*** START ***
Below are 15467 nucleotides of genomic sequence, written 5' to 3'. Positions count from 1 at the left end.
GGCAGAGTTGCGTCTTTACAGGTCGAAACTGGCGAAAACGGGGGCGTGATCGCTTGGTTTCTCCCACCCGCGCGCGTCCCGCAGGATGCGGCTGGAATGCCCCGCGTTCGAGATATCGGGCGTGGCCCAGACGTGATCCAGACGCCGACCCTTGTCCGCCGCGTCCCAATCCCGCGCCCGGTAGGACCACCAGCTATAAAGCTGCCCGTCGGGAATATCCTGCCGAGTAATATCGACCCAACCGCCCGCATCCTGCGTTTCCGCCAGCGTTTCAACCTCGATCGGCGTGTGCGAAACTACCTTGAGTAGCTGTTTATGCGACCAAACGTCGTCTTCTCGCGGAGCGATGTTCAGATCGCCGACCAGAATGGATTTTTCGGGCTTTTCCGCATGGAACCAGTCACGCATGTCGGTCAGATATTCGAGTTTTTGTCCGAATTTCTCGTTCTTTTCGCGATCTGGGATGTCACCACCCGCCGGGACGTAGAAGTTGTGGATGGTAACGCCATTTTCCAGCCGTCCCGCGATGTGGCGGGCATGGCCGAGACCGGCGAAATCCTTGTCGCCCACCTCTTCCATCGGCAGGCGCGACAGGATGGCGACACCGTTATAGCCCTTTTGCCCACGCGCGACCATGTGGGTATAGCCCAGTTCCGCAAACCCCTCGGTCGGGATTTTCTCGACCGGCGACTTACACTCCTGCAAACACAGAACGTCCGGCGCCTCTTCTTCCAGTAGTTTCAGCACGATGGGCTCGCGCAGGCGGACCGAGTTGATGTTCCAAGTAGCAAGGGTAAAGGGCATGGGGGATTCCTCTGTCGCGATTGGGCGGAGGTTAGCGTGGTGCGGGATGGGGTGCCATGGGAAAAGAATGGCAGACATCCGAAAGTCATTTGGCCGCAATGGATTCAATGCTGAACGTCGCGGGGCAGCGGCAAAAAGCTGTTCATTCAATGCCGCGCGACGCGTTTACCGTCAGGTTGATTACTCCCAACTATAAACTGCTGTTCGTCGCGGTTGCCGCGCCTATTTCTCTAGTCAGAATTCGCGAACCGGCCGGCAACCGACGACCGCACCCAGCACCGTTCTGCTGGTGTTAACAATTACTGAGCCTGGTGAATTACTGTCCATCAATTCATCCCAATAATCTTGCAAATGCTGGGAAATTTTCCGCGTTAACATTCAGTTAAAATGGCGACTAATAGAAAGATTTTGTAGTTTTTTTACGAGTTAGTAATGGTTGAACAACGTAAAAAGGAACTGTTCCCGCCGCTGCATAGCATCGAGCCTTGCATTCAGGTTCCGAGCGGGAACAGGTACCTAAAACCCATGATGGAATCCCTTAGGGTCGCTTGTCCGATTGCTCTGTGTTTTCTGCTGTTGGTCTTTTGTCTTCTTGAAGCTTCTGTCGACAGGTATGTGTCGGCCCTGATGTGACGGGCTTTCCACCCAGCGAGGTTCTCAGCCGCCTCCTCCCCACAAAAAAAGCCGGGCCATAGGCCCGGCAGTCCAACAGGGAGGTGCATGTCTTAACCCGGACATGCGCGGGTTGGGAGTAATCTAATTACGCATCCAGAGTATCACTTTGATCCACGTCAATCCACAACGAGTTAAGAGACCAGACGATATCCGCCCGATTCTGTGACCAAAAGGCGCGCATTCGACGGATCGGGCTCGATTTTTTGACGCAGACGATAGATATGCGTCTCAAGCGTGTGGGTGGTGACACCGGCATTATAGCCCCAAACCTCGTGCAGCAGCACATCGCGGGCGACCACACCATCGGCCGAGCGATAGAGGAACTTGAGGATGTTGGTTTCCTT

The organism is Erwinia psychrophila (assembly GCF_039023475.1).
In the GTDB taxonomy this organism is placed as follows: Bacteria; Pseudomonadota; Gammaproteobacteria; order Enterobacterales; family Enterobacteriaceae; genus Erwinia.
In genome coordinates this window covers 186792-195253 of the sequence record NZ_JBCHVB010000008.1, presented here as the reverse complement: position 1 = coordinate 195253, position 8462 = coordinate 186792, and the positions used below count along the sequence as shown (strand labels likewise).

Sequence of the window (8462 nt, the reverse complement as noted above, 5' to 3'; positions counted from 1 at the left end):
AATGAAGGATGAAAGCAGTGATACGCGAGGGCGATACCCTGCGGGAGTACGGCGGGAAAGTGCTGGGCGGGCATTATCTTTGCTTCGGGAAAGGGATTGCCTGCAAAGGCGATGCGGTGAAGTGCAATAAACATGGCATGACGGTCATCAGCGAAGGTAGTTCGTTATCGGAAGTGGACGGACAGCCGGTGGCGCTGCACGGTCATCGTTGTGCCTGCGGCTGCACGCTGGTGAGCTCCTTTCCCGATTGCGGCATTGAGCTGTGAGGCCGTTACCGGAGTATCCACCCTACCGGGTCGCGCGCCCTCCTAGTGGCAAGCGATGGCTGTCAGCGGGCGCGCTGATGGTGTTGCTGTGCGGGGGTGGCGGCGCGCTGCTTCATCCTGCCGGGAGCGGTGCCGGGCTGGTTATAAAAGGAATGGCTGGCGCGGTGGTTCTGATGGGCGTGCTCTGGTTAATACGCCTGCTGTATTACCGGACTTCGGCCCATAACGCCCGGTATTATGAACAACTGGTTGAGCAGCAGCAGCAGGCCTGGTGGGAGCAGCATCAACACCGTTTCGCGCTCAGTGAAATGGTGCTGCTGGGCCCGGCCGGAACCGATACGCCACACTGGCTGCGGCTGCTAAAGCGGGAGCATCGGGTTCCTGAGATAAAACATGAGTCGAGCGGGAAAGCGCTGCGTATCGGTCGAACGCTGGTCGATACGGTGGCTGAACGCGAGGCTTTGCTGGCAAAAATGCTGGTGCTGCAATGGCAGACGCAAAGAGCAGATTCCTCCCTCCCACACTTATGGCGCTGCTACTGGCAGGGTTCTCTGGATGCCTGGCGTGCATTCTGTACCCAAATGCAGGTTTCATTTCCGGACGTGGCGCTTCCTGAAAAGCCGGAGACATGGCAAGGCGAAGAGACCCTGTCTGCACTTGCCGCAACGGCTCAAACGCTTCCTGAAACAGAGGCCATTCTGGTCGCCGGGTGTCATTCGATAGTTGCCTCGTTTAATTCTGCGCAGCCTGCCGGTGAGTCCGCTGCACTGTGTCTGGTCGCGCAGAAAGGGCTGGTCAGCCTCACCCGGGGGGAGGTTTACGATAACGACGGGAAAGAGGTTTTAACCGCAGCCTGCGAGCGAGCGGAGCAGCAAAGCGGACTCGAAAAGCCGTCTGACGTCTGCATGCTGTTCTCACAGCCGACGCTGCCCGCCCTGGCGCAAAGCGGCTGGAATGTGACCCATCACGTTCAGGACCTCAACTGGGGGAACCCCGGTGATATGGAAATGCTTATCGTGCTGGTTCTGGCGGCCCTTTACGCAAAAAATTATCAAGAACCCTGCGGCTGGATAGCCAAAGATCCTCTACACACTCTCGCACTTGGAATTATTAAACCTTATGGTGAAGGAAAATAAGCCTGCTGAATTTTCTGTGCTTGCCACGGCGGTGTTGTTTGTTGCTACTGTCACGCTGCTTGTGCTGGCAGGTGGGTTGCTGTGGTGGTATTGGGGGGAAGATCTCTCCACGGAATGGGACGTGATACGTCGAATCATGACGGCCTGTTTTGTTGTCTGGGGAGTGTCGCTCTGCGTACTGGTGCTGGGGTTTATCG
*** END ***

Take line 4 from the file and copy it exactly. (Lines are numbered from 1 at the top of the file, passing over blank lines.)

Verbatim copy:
In the GTDB taxonomy this organism is placed as follows: Bacteria; Pseudomonadota; Gammaproteobacteria; order Enterobacterales; family Enterobacteriaceae; genus Erwinia.